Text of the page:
In spite of the wives’ agreement that such malevolence was beyond credibility, the dispute ended in a short struggle, and both wives were lifted, kicking, into the night.
As I waited for my hat in the hall the door of the library opened and Jordan Baker and Gatsby came out together. He was saying some last word to her, but the eagerness in his manner tightened abruptly into formality as several people approached him to say good-bye.
Jordan’s party were calling impatiently to her from the porch, but she lingered for a moment to shake hands.
“I’ve just heard the most amazing thing,” she whispered. “How long were we in there?”
“Why, about an hour.” “It was — simply amazing,” she repeated abstractedly. “But I swore I wouldn’t tell it and here I am tantalizing you.” She yawned gracefully in my face: “Please come and see me. . . . Phone book . . . Under the name of Mrs. Sigourney Howard . . . My aunt . . . ” She was hurrying off as she talked — her brown hand waved a jaunty salute as she melted into her party at the door.
Rather ashamed that on my first appearance I had stayed so late, I joined the last of Gatsby’s guests, who were clustered around him. I wanted to explain that I’d hunted for him early in the evening and to apologize for not having known him in the garden.
“Don’t mention it,” he enjoined me eagerly. “Don’t give it another thought, old sport.” The familiar expression held no more familiarity than the hand which reassuringly brushed my shoulder. “And don’t forget we’re going up in the hydroplane to-morrow morning, at nine o’clock.”
Then the butler, behind his shoulder: “Philadelphia wants you on the ‘phone, sir.”
“All right, in a minute. Tell them I’ll be right there. . . . good night.”
“Good night.” He smiled — and suddenly there seemed to be a pleasant significance in having been among the last to go, as if he had desired it all the time. “Good night, old sport. . . . good night.”
But as I walked down the steps I saw that the evening was not quite over. Fifty feet from the door a dozen headlights illuminated a bizarre and tumultuous scene. In the ditch beside the road, right side up, but violently shorn of one wheel, rested a new coupe which had left Gatsby’s drive not two minutes before. The sharp jut of a wall accounted for the detachment of the wheel, which was now getting considerable attention from half a dozen curious chauffeurs. However, as they had left their cars blocking the road, a harsh, discordant din from those in the rear had been audible for some time, and added to the already violent confusion of the scene.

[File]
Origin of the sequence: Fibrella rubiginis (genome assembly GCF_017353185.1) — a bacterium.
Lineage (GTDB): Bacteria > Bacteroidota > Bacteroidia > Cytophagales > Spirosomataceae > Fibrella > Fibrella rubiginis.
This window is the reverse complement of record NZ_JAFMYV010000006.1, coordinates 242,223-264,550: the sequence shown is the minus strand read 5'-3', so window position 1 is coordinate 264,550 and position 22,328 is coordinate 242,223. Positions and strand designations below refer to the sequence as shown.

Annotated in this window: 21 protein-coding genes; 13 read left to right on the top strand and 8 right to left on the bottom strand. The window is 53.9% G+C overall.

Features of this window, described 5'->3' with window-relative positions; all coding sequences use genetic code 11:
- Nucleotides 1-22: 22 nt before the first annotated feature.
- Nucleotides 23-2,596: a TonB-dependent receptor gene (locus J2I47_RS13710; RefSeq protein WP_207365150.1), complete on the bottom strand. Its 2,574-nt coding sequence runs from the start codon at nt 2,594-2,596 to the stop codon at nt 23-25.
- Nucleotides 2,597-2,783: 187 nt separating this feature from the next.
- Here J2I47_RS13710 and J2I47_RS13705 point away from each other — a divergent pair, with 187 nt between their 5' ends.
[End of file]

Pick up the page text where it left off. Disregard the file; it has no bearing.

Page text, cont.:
A man in a long duster had dismounted from the wreck and now stood in the middle of the road, looking from the car to the tire and from the tire to the observers in a pleasant, puzzled way.
“See!” he explained. “It went in the ditch.”
The fact was infinitely astonishing to him, and I recognized first the unusual quality of wonder, and then the man — it was the late patron of Gatsby’s library.
“How’d it happen?”
He shrugged his shoulders.
“I know nothing whatever about mechanics,” he said decisively.
“But how did it happen? Did you run into the wall?” “Don’t ask me,” said Owl Eyes, washing his hands of the whole matter. “I know very little about driving — next to nothing. It happened, and that’s all I know.”
“Well, if you’re a poor driver you oughtn’t to try driving at night.”
“But I wasn’t even trying,” he explained indignantly, “I wasn’t even trying.”
An awed hush fell upon the bystanders.
“Do you want to commit suicide?”
“You’re lucky it was just a wheel! A bad driver and not even trying!”
“You don’t understand,” explained the criminal. “I wasn’t driving. There’s another man in the car.”
The shock that followed this declaration found voice in a sustained “Ah-h-h!” as the door of the coupe swung slowly open. The crowd — it was now a crowd — stepped back involuntarily, and when the door had opened wide there was a ghostly pause. Then, very gradually, part by part, a pale, dangling individual stepped out of the wreck, pawing tentatively at the ground with a large uncertain dancing shoe.
Blinded by the glare of the headlights and confused by the incessant groaning of the horns, the apparition stood swaying for a moment before he perceived the man in the duster.
“Wha’s matter?” he inquired calmly. “Did we run outa gas?”
Half a dozen fingers pointed at the amputated wheel — he stared at it for a moment, and then looked upward as though he suspected that it had dropped from the sky.
“It came off,” some one explained.
“At first I din’ notice we’d stopped.”
A pause. Then, taking a long breath and straightening his shoulders, he remarked in a determined voice:
“Wonder’ff tell me where there’s a gas’line station?”
At least a dozen men, some of them little better off than he was, explained to him that wheel and car were no longer joined by any physical bond.
“Back out,” he suggested after a moment. “Put her in reverse.”
“But the wheel’s off!”
“No harm in trying,” he said.
The caterwauling horns had reached a crescendo and I turned away and cut across the lawn toward home. I glanced back once. A wafer of a moon was shining over Gatsby’s house, making the night fine as before, and surviving the laughter and the sound of his still glowing garden. A sudden emptiness seemed to flow now from the windows and the great doors, endowing with complete isolation the figure of the host, who stood on the porch, his hand up in a formal gesture of farewell.